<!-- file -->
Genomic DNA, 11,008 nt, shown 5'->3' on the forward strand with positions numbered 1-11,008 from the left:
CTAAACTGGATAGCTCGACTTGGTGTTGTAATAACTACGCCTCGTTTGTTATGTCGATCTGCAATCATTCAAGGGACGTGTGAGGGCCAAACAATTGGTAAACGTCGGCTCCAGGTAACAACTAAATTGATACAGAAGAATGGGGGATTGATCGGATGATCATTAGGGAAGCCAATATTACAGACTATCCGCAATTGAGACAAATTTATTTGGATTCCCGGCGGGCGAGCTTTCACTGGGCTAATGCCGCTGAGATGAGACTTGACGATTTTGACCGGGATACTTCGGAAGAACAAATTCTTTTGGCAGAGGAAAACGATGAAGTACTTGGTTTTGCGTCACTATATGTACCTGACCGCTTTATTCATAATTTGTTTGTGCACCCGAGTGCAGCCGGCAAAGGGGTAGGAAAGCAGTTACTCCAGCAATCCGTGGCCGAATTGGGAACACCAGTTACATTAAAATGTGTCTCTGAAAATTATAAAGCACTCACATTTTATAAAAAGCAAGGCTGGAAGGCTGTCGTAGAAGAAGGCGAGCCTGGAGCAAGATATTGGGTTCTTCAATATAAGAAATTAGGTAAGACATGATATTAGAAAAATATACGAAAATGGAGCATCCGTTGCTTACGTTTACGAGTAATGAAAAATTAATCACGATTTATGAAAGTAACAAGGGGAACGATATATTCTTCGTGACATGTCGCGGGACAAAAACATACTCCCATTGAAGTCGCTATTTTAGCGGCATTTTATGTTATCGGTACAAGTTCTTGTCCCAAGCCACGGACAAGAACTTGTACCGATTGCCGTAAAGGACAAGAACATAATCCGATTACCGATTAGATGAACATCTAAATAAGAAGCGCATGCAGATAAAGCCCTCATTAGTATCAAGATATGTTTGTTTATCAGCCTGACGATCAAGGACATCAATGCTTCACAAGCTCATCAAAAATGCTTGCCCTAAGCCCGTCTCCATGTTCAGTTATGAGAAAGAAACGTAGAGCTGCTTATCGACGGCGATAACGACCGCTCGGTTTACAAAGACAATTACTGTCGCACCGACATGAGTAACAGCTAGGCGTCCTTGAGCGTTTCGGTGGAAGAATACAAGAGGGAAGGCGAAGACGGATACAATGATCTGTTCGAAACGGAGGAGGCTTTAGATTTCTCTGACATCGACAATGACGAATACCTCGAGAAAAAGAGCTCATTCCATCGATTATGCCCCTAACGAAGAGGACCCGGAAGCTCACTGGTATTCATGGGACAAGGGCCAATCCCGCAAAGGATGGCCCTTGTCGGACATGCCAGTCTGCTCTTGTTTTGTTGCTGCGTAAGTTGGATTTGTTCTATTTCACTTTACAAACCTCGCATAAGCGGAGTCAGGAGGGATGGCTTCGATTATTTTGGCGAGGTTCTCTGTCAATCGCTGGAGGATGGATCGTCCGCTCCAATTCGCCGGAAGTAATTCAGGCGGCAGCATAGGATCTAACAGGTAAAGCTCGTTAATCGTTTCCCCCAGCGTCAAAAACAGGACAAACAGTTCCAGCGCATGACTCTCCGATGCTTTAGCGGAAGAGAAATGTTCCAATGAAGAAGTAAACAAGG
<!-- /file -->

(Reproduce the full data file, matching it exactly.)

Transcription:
Genomic DNA, 11,008 nt, shown 5'->3' on the forward strand with positions numbered 1-11,008 from the left:
CTAAACTGGATAGCTCGACTTGGTGTTGTAATAACTACGCCTCGTTTGTTATGTCGATCTGCAATCATTCAAGGGACGTGTGAGGGCCAAACAATTGGTAAACGTCGGCTCCAGGTAACAACTAAATTGATACAGAAGAATGGGGGATTGATCGGATGATCATTAGGGAAGCCAATATTACAGACTATCCGCAATTGAGACAAATTTATTTGGATTCCCGGCGGGCGAGCTTTCACTGGGCTAATGCCGCTGAGATGAGACTTGACGATTTTGACCGGGATACTTCGGAAGAACAAATTCTTTTGGCAGAGGAAAACGATGAAGTACTTGGTTTTGCGTCACTATATGTACCTGACCGCTTTATTCATAATTTGTTTGTGCACCCGAGTGCAGCCGGCAAAGGGGTAGGAAAGCAGTTACTCCAGCAATCCGTGGCCGAATTGGGAACACCAGTTACATTAAAATGTGTCTCTGAAAATTATAAAGCACTCACATTTTATAAAAAGCAAGGCTGGAAGGCTGTCGTAGAAGAAGGCGAGCCTGGAGCAAGATATTGGGTTCTTCAATATAAGAAATTAGGTAAGACATGATATTAGAAAAATATACGAAAATGGAGCATCCGTTGCTTACGTTTACGAGTAATGAAAAATTAATCACGATTTATGAAAGTAACAAGGGGAACGATATATTCTTCGTGACATGTCGCGGGACAAAAACATACTCCCATTGAAGTCGCTATTTTAGCGGCATTTTATGTTATCGGTACAAGTTCTTGTCCCAAGCCACGGACAAGAACTTGTACCGATTGCCGTAAAGGACAAGAACATAATCCGATTACCGATTAGATGAACATCTAAATAAGAAGCGCATGCAGATAAAGCCCTCATTAGTATCAAGATATGTTTGTTTATCAGCCTGACGATCAAGGACATCAATGCTTCACAAGCTCATCAAAAATGCTTGCCCTAAGCCCGTCTCCATGTTCAGTTATGAGAAAGAAACGTAGAGCTGCTTATCGACGGCGATAACGACCGCTCGGTTTACAAAGACAATTACTGTCGCACCGACATGAGTAACAGCTAGGCGTCCTTGAGCGTTTCGGTGGAAGAATACAAGAGGGAAGGCGAAGACGGATACAATGATCTGTTCGAAACGGAGGAGGCTTTAGATTTCTCTGACATCGACAATGACGAATACCTCGAGAAAAAGAGCTCATTCCATCGATTATGCCCCTAACGAAGAGGACCCGGAAGCTCACTGGTATTCATGGGACAAGGGCCAATCCCGCAAAGGATGGCCCTTGTCGGACATGCCAGTCTGCTCTTGTTTTGTTGCTGCGTAAGTTGGATTTGTTCTATTTCACTTTACAAACCTCGCATAAGCGGAGTCAGGAGGGATGGCTTCGATTATTTTGGCGAGGTTCTCTGTCAATCGCTGGAGGATGGATCGTCCGCTCCAATTCGCCGGAAGTAATTCAGGCGGCAGCATAGGATCTAACAGGTAAAGCTCGTTAATCGTTTCCCCCAGCGTCAAAAACAGGACAAACAGTTCCAGCGCATGACTCTCCGATGCTTTAGCGGAAGAGAAATGTTCCAATGAAGAAGTAAACAAGG